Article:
Friday, November 29, 2013

Five Blocks Away

Last year, when I was a transitional Deacon assigned to St. Catherine of Siena parish in Kennesaw, I came to know of a unique project that was emerging from the young adults in the parish: to launch the first film produced by a Catholic parish. I met Kevis Santiago -- the director of the movie -- a couple of times, and pledged my support and prayers.

Kevis has some background in film (Interestingly, one of the DVDs about the Traditional Latin Mass produced by the FSSP, was directed by him. It was filmed at St. Francis de Sales parish in the Archdiocese.), and has devoted considerable energy and resources into this project.

Last week, I got an email from Kevis, looking for a priest for a small part in the filming of a promotional/teaser for the movie. So, this afternoon I drove down to the beautiful Basilica of the Sacred Heart in downtown Atlanta (truly a gem of a church!), and spent several hours with some of the cast and the film crew, filming one scene (which took place in the parish center. Not the sanctuary). I had two lines, which I managed to mess up several times. I have a new appreciation for the hard work that goes into film production! It was a lot of fun! Fr. John, the pastor of St. Catherine's, also showed up to lend moral support.
This grainy cell phone picture does not do justice to the Basilica! 

Kevis and myself after shooting 

They even had cupcakes with the movie initials! 

The director, well, directing 

The Basilica of the Sacred Heart of Jesus

Stunning photo of the Basilica, from Flickr. Wish I'd taken this one!

Please keep this project in your prayers, and support them as you can. Lots of information, stories and updates at their website and Facebook page (Like 'em!). This video below gives a sense of the concept of the film.

Sunday, November 24, 2013

The sagacity of Pius XI

On the Solemnity of Christ the King it is salutary to read the encyclical "Quas Primas," which His Holiness Pope Pius XI wrote, when establishing the feast in 1925. There is much to ponder in this letter, particularly regarding the Church's social teaching. The following paragraph, however, shows the Pope's keen understanding of human nature, reflecting the Church's wisdom. It is a good reminder on this day, among other things, of the power of the liturgy of the Church, that precious gift and treasure she bears, which opens man up to the mystery of salvation, and brings him into contact with Christ, her Head and King. (Emphasis added)
21. That these blessings may be abundant and lasting in Christian society, it is necessary that the kingship of our Savior should be as widely as possible recognized and understood, and to the end nothing would serve better than the institution of a special feast in honor of the Kingship of Christ. For people are instructed in the truths of faith, and brought to appreciate the inner joys of religion far more effectually by the annual celebration of our sacred mysteries than by any official pronouncement of the teaching of the Church. Such pronouncements usually reach only a few and the more learned among the faithful; feasts reach them all; the former speak but once, the latter speak every year - in fact, forever. The church's teaching affects the mind primarily; her feasts affect both mind and heart, and have a salutary effect upon the whole of man's nature. Man is composed of body and soul, and he needs these external festivities so that the sacred rites, in all their beauty and variety, may stimulate him to drink more deeply of the fountain of God's teaching, that he may make it a part of himself, and use it with profit for his spiritual life.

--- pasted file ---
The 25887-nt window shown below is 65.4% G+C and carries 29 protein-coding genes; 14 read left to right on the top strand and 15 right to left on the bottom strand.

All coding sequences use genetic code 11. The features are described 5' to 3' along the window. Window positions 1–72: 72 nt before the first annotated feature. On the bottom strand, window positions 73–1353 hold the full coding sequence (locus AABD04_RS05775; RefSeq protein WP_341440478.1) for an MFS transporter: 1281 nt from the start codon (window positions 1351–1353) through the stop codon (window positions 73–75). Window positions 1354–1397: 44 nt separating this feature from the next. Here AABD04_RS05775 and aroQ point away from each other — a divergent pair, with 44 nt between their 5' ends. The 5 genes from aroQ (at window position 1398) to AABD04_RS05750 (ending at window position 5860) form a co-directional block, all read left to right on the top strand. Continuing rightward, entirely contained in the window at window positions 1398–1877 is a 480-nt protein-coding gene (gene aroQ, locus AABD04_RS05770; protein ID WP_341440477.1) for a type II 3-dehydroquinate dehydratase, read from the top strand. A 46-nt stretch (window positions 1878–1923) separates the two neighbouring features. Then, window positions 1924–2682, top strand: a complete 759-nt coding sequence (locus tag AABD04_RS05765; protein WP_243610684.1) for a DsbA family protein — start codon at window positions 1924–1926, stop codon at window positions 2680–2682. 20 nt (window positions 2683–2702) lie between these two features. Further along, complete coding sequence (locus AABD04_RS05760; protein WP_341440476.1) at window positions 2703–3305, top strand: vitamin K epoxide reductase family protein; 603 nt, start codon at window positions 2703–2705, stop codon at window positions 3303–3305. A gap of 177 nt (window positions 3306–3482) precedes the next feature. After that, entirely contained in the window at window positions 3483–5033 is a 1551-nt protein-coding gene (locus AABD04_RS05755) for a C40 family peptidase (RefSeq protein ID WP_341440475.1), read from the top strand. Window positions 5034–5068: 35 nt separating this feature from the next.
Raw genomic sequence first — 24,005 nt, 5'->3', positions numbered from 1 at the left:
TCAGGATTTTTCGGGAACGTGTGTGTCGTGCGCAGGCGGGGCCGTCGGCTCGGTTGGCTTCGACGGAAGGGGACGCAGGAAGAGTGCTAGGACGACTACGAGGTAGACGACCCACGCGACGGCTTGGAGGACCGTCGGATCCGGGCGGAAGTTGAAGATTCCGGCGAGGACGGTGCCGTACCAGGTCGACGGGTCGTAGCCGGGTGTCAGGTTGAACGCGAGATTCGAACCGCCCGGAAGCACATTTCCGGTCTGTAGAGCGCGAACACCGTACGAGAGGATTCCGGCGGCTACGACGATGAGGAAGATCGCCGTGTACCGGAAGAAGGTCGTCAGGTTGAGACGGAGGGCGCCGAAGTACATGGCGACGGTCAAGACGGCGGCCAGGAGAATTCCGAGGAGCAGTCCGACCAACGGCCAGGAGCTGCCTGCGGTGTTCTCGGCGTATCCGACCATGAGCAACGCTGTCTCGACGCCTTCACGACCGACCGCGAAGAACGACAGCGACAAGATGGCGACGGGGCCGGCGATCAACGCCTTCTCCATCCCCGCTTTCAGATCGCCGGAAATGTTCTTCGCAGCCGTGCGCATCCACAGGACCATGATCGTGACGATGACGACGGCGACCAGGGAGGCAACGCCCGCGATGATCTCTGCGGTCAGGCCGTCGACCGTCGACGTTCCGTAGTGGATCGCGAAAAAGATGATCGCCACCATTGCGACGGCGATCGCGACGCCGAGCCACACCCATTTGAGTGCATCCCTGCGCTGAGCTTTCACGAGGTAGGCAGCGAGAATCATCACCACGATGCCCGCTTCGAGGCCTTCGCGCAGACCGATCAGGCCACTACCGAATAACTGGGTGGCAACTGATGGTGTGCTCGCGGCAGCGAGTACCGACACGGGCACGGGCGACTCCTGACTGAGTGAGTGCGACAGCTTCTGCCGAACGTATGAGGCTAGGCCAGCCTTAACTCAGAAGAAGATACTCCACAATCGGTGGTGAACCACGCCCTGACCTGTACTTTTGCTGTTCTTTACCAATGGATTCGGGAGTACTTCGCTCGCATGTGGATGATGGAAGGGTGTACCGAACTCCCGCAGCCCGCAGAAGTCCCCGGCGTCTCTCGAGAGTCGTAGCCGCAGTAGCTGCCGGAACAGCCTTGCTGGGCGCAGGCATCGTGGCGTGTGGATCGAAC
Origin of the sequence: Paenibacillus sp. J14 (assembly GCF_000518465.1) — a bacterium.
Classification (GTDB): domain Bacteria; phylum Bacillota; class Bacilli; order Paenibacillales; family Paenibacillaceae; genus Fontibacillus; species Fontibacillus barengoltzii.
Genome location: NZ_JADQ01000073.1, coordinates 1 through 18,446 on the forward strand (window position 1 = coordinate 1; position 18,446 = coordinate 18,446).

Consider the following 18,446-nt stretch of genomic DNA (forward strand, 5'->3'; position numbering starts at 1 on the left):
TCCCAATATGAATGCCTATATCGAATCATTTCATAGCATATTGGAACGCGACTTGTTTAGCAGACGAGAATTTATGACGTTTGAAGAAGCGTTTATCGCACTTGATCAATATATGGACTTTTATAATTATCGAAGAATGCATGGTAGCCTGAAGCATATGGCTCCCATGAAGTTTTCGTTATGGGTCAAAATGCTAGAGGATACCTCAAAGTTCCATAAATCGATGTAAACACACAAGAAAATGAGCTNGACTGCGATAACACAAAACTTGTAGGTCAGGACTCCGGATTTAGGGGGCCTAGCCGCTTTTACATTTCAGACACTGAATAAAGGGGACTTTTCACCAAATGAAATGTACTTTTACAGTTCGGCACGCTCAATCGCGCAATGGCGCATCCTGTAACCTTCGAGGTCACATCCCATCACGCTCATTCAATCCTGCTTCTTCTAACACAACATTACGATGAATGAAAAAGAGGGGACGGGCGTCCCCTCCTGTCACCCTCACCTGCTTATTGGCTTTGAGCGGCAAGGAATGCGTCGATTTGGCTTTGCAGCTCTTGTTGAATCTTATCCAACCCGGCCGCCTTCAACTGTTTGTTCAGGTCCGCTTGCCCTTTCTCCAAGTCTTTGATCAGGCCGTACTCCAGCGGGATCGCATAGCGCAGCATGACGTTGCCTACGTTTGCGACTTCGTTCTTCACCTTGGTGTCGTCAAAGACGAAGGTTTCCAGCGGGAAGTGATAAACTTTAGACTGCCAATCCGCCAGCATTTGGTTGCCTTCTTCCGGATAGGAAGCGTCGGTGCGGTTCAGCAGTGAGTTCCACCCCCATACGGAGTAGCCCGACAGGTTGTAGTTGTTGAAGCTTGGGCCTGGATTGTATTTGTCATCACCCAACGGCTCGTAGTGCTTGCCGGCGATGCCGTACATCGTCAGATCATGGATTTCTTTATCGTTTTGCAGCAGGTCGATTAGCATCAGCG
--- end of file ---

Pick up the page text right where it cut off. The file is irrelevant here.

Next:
A Simple House

Several times a year I get a newsletter from a remarkable bunch of folks in the Washington D.C. area. A Simple House is a friendship-evangelization apostolate, where full-time volunteers live in a poor neighborhood and befriend their neighbors. I'd heard of them before (note, all the links in that 2007 blog post are now dead!). In 2010, I was at the FOCUS conference in Baltimore, and bumped into their booth, and had a wonderful chat with a couple of the missionaries. They had, if I recall correctly, committed to this apostolate for the rest of their lives. (They were also about to get married!) In all my time in Maryland, despite the best intentions (and you know what they say about those), I never made it down to visit them. They're on my prayer list, and once in a while, I'll drop them a check. (I think it's been quite a while!)

The newsletters are always awesome. Some have been collected and published as a book! I've put this latest one on Scribd. Have a look. Pray for them. Support them financially if you can.

Tuesday, November 12, 2013

Media vita in morte sumus

A few of my classmates and I had planned a little vacation time this week, at the Mount. In the morning, at the altar of Our Lady of Perpetual Help in St. Bernard's Chapel, we concelebrated Mass, each of us offering the Holy Sacrifice for the repose of the soul of Fr. Kevin Kayda. Then, on a cold, blustery morning, we drove up to visit his grave, at St. Patrick's Cemetery in Carlisle. The sun was out. The wind howled. We shivered and huddled together, the wind at our back, and prayed the Office of the Dead.

Four pillars mark out an area of the cemetery, we think, reserved for priests. The headstone has not yet been placed. The stone in the center quotes St. Paul's letter to Titus. 

Teach them not to speak ill of anyone and to be peaceful and merciful to everyone. 

Tomorrow, Fr. Kevin would have turned 28. 

Rest in peace, brother. 

The title of the post is from a Latin antiphon. "In the midst of life, we are in death." November is the month for prayers for the faithful departed.